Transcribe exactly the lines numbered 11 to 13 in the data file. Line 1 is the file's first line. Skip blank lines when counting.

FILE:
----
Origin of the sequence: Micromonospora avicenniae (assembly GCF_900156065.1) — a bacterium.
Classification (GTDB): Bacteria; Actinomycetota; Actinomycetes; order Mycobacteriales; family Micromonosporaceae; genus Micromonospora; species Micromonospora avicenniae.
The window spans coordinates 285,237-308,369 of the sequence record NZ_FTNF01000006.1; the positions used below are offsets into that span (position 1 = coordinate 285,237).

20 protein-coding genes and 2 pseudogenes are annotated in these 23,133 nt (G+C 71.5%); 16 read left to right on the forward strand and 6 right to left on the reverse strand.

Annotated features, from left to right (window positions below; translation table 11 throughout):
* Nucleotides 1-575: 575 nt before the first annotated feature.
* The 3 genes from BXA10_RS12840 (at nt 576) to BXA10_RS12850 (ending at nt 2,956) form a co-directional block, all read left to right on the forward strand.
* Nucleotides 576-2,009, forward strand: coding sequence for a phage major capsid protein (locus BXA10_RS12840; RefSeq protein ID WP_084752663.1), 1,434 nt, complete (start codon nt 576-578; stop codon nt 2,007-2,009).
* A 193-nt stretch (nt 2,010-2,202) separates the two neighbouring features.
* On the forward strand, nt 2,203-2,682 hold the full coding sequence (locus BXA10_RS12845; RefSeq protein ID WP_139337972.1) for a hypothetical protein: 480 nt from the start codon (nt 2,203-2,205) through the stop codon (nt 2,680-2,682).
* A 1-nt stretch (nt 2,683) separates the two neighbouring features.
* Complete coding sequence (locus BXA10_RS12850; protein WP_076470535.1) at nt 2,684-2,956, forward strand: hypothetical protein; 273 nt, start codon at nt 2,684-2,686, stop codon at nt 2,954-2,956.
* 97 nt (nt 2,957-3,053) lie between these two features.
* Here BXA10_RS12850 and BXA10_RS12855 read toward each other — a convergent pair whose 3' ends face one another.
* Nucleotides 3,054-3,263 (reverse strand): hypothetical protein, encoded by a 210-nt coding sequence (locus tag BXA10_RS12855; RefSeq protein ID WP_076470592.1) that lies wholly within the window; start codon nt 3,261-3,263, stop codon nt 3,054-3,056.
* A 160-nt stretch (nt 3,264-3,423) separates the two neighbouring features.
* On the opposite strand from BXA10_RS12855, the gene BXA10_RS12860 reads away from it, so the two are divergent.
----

* A 1-nt stretch (nt 2,683) separates the two neighbouring features.
* Complete coding sequence (locus BXA10_RS12850; protein WP_076470535.1) at nt 2,684-2,956, forward strand: hypothetical protein; 273 nt, start codon at nt 2,684-2,686, stop codon at nt 2,954-2,956.
* 97 nt (nt 2,957-3,053) lie between these two features.